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Poetical Works of Edmund Waller and Sir John Denham eBook

This eBook from the Gutenberg Project consists of approximately 232 pages of information about Poetical Works of Edmund Waller and Sir John Denham.

Laomedon, that had the gods in pay,
Neptune, with him that rules the sacred day,[4]
Could no such structure raise:  Troy wall’d so high,
Th’ Atrides might as well have forced the sky. 60

Glad, though amazed, are our neighbour kings,
To see such power employ’d in peaceful things;
They list not urge it to the dreadful field;
The task is easier to destroy than build.

 ...  Sic gratia regum
  Pieriis tentam modis...—­HORACE.

[1] ‘St. Paul’s’:  these repairs commenced in the spring of 1633. [2] ‘Monarch’:  King James I. [3] ‘Western end’:  the western end, built at Charles’ own expense,
    consisted of a splendid portico, built by Inigo Jones.
[4] ‘Sacred day’:  Apollo.

THE COUNTESS OF CARLISLE IN MOURNING.[1]

When from black clouds no part of sky is clear,
But just so much as lets the sun appear,
Heaven then would seem thy image, and reflect
Those sable vestments, and that bright aspect. 
A spark of virtue by the deepest shade
Of sad adversity is fairer made;
Nor less advantage doth thy beauty get,
A Venus rising from a sea of jet! 
Such was th’appearance of new-formed light,
While yet it struggled with eternal night. 10
Then mourn no more, lest thou admit increase
Of glory by thy noble lord’s decease. 
We find not that the laughter-loving dame[2]
Mourn’d for Anchises; ’twas enough she came
To grace the mortal with her deathless bed,
And that his living eyes such beauty fed;
Had she been there, untimely joy, through all
Men’s hearts diffused, had marr’d the funeral. 
Those eyes were made to banish grief:  as well
Bright Phoebus might affect in shades to dwell, 20
As they to put on sorrow:  nothing stands,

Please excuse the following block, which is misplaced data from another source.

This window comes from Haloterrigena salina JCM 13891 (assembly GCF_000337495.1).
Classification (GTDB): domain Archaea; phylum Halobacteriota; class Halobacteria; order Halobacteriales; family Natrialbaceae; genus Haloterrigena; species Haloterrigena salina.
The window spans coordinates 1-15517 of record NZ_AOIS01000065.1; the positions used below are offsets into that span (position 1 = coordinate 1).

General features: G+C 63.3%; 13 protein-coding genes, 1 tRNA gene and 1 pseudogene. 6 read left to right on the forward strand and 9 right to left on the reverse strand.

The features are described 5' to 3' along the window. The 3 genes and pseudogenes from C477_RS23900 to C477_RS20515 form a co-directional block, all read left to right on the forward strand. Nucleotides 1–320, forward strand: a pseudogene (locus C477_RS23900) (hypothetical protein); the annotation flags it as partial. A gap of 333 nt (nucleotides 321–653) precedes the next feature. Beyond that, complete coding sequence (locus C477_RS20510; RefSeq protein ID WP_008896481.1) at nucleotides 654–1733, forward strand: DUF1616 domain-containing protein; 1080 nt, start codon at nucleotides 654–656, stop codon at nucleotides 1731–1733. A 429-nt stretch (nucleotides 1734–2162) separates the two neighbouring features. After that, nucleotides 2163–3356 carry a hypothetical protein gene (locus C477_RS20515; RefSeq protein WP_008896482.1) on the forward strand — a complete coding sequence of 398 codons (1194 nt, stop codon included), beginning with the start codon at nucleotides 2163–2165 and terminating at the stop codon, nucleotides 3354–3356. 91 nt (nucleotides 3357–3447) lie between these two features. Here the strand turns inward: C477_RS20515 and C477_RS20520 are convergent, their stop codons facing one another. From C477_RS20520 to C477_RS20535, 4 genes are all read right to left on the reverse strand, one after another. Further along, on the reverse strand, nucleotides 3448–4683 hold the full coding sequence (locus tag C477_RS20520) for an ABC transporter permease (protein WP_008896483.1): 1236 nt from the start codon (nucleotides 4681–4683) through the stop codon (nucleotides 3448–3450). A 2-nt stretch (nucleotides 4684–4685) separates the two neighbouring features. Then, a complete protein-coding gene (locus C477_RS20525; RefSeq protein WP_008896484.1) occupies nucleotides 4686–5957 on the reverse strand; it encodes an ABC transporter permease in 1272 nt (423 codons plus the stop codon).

But power to grieve, exempt from thy commands. 
If thou lament, thou must do so alone;
Grief in thy presence can lay hold on none. 
Yet still persist the memory to love
Of that great Mercury of our mighty Jove,
Who, by the power of his enchanting tongue,
Swords from the hands of threat’ning monarchs wrung. 
War he prevented, or soon made it cease, 29
Instructing princes in the arts of peace;
Such as made Sheba’s curious queen resort
To the large-hearted Hebrew’s famous court. 
Had Homer sat amongst his wond’ring guests,
He might have learn’d at those stupendous feasts,
With greater bounty, and more sacred state,
The banquets of the gods to celebrate. 
But oh! what elocution might he use,
What potent charms, that could so soon infuse
His absent master’s love into the heart
Of Henrietta! forcing her to part 40
From her loved brother, country, and the sun,
And, like Camilla, o’er the waves to run
Into his arms! while the Parisian dames
Mourn for the ravish’d glory; at her flames
No less amazed than the amazed stars,
When the bold charmer of Thessalia wars
With Heaven itself, and numbers does repeat,
Which call descending Cynthia from her seat.

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